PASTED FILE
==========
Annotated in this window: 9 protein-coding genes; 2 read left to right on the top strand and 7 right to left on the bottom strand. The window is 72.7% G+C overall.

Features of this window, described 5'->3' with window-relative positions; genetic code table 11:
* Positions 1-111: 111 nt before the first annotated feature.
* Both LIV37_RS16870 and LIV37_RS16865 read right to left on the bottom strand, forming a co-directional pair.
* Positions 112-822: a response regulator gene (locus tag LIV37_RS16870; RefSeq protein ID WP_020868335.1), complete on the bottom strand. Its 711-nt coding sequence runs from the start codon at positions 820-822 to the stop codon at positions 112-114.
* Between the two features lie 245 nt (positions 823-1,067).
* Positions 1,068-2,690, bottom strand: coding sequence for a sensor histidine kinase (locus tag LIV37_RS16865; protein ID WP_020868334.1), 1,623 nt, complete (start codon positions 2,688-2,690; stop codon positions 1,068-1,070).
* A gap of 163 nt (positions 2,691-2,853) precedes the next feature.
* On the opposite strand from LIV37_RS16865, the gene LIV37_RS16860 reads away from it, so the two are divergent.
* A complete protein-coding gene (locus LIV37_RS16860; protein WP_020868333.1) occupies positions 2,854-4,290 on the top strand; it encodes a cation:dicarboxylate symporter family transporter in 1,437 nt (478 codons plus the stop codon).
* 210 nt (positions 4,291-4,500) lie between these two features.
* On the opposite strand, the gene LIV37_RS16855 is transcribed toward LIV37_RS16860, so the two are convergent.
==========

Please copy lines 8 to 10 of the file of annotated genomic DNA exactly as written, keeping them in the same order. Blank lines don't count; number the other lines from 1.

* A gap of 163 nt (positions 2,691-2,853) precedes the next feature.
* On the opposite strand from LIV37_RS16865, the gene LIV37_RS16860 reads away from it, so the two are divergent.
* A complete protein-coding gene (locus LIV37_RS16860; protein WP_020868333.1) occupies positions 2,854-4,290 on the top strand; it encodes a cation:dicarboxylate symporter family transporter in 1,437 nt (478 codons plus the stop codon).